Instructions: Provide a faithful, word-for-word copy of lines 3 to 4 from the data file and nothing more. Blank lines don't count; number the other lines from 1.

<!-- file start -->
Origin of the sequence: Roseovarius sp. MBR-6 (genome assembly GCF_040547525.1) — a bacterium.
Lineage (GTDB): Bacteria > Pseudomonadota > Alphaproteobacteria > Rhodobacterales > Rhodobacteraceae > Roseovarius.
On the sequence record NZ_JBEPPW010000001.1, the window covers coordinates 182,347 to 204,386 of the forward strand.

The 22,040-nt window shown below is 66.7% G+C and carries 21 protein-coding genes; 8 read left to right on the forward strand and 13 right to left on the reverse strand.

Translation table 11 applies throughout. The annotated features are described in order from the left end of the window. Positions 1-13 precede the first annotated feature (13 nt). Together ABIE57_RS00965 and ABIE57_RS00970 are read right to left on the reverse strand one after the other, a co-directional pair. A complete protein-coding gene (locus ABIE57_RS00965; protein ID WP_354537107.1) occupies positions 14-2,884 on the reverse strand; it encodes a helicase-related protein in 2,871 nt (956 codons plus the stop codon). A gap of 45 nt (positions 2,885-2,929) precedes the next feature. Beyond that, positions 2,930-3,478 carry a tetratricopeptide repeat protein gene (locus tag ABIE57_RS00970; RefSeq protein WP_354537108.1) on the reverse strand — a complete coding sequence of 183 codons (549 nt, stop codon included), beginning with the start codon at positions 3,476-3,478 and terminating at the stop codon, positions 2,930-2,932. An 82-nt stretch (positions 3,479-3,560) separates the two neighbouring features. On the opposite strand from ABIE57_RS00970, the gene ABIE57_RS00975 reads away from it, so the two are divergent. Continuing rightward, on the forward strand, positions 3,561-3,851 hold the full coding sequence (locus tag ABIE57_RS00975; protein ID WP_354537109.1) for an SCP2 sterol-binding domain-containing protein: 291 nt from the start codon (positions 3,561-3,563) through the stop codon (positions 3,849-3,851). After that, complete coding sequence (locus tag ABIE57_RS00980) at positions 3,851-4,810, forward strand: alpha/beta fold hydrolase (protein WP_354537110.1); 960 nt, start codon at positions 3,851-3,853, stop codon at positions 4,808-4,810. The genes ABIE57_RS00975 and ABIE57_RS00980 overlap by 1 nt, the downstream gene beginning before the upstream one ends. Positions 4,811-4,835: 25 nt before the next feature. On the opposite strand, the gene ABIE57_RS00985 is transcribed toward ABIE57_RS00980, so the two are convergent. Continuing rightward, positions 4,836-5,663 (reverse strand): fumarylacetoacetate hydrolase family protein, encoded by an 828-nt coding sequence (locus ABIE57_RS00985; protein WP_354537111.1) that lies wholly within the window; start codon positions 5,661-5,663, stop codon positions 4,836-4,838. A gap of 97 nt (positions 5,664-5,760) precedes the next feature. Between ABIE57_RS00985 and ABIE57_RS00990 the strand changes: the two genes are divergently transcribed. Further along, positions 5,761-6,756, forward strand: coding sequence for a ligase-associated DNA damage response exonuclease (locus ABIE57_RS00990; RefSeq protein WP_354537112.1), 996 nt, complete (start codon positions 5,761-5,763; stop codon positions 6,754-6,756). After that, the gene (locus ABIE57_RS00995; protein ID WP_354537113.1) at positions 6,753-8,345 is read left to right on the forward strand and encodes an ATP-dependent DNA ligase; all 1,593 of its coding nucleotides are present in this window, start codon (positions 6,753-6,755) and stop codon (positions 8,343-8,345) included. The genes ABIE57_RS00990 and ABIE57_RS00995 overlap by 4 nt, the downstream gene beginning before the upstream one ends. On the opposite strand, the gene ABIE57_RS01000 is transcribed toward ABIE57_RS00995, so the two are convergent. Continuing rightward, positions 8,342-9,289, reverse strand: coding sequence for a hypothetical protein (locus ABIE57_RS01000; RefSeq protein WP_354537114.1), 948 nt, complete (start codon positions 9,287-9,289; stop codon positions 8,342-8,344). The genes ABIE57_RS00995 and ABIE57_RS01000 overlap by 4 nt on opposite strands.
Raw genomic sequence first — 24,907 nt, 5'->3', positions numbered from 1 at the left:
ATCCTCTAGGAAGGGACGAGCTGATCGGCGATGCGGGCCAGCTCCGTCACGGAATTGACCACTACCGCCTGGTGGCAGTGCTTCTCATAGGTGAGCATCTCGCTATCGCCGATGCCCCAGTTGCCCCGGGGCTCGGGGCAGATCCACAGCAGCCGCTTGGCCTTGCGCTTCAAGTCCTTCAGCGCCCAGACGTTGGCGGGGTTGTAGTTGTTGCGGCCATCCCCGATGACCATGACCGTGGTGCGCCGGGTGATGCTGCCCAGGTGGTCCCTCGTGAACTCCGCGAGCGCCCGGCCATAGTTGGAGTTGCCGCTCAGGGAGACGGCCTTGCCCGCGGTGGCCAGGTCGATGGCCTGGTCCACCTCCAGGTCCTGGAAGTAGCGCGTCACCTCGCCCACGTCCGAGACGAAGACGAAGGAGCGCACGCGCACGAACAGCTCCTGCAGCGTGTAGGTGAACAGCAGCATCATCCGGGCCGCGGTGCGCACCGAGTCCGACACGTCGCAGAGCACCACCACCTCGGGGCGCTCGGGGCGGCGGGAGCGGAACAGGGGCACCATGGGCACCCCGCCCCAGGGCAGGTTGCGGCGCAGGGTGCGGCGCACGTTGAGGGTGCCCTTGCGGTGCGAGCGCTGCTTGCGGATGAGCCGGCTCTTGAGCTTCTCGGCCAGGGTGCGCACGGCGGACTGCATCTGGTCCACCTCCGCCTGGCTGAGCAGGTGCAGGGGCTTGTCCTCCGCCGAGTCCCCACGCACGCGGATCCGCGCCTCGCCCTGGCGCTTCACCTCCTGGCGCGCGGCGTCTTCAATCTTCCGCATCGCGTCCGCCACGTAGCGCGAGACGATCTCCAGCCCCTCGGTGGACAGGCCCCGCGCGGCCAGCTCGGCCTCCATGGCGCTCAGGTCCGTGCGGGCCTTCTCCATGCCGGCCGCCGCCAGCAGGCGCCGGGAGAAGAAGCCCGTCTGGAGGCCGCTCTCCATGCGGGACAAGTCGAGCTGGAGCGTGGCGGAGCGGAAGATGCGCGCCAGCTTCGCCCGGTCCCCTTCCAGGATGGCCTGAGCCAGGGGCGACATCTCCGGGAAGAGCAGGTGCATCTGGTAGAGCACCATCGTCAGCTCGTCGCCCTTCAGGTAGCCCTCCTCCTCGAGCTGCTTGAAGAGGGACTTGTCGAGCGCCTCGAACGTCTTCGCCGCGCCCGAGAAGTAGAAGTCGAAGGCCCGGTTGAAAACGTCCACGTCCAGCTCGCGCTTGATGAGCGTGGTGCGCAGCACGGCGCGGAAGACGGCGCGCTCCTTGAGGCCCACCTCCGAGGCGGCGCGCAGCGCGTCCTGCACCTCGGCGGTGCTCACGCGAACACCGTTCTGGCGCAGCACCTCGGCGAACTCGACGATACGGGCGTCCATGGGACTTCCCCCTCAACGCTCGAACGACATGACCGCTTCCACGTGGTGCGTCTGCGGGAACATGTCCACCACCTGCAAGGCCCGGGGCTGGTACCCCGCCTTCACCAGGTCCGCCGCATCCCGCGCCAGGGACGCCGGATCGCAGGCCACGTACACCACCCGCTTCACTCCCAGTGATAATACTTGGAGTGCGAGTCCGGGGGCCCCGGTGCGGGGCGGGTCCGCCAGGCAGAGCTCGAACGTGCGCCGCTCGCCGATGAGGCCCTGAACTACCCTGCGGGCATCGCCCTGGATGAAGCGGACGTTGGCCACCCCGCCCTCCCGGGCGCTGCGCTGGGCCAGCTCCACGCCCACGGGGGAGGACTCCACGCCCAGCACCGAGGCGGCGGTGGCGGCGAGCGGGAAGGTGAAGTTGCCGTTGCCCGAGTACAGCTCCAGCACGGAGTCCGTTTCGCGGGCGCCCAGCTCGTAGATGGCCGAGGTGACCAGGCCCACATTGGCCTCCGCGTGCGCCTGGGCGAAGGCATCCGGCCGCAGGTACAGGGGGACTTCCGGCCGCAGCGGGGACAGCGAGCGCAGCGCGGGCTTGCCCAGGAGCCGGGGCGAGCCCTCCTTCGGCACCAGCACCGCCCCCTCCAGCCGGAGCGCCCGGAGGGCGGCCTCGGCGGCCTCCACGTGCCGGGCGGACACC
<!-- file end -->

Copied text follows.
On the sequence record NZ_JBEPPW010000001.1, the window covers coordinates 182,347 to 204,386 of the forward strand.

The 22,040-nt window shown below is 66.7% G+C and carries 21 protein-coding genes; 8 read left to right on the forward strand and 13 right to left on the reverse strand.